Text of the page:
Rancid - Let's Go

Rancid - Let's Go - 4.5/5


So, slam-dunking in at number 3 is the dirty, scummy, group of punks Rancid. I'll take this opportunity to say that this and the following 2 album's ranking shouldn't be taken too seriously. I would have no qualms with anyone ranking my top 3 differently, as I feel they all have the same amount of quality. All I'm doing is ranking them based on personal preference. So, without wasting anymore time, let's begin.

As with a lot of the Punk I (used) to listen to, the feel and energy is far more important than the technicality or musical prowess that the band shows. This album has unity, spunk, party and rebellion by the bucketload. The album is full of absolute classic punk, with tracks like Nihilism, Radio, Salvation, International Cover-up to name just a few that WILL bring a smile to your face and get you singing at the top of your lungs.

The vocal protagonist on this album is Tim Armstrong, also of Operation Ivy, Transplants and, er, Tim Armstrong. You'll find it hard to mistake his vocals, they're raspy, crappy and downright excellent ( an oxymoron - let me finish). It's his vocals that add just one distinctive feature to Rancid's sound, they sound like the kid who dresses a bit different, the one who seemingly didn't have any talent but went ahead and sung anyway. That's what this band is about - spirit. Lars Frederikson also lends his hand for vocals fairly frequently, and does a fine job, with similar effect. Matt Freeman, the masterbasser (I'll come to this) also lends his vocals on a couple of songs. All 3 guys have the same underlying vocal style (raspy, dirty whines), but add their own spin, which really prolongs the album across it's 23-track(!) length.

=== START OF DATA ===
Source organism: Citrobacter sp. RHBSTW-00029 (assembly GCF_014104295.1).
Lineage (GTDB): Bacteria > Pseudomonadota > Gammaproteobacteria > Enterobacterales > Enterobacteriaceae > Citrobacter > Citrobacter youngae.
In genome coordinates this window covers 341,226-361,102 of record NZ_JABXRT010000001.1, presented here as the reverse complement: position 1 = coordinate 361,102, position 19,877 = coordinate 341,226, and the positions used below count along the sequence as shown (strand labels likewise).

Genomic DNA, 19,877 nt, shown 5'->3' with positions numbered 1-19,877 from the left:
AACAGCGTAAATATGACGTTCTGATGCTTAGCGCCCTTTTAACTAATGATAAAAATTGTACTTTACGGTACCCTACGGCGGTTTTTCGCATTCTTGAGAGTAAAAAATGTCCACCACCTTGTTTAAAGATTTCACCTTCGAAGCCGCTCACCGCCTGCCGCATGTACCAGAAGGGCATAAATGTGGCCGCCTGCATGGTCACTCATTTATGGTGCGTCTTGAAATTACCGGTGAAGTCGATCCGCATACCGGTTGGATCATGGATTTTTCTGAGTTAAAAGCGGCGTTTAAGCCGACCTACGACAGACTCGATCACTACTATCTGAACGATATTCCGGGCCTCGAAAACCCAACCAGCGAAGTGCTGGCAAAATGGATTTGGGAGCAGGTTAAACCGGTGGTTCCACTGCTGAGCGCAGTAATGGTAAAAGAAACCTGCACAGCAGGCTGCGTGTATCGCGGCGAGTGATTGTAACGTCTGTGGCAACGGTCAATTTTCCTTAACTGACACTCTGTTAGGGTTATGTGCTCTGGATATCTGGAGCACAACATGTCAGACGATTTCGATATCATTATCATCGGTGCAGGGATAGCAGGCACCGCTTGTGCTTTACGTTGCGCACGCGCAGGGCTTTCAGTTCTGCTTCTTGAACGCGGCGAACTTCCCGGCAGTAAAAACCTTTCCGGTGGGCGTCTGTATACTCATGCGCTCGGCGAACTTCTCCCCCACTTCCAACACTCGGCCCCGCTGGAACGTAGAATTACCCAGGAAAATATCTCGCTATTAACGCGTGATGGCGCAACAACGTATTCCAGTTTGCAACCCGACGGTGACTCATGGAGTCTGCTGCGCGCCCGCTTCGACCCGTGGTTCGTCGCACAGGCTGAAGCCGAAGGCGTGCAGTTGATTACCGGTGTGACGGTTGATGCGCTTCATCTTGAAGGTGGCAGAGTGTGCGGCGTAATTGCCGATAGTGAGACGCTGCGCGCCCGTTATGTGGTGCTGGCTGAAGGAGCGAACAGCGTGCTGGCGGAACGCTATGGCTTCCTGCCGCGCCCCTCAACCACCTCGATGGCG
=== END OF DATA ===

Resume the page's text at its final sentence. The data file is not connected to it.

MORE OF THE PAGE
Musically, the guitars are pretty peripheral. A few nice, bluesy twangs and screetches here and there, but they only serve to retain a kind of fuzz and general tone to each song. The real musicianship is in the form of bass player Matt Freeman. The production is tuned excellently to get the best out of everything, especially the Ska/Reggae-inspired basslines. These basslines really add a huge sense of depth to the tracks, they flutter around all kinds of scales and grumble along under the fuzz of the guitars, and man, could this guy play. It's a shame there's no proper bass solo on this album (if you somehow can't get enough of the creative basslines already on show), but on other albums such as ...And Out Come The wolves and Rancid 2000 there are some quite brilliant solos.

All in all, the lyrical tales of life on the streets, not giving a shit, fucking authority and generally being a menace to society are enchanting and inspiring. The musicianship of the bass is fantastic, and the vocal work just sum up this album perfectly - grubby, filthy and bloody good. Get this.

By C. Bidwell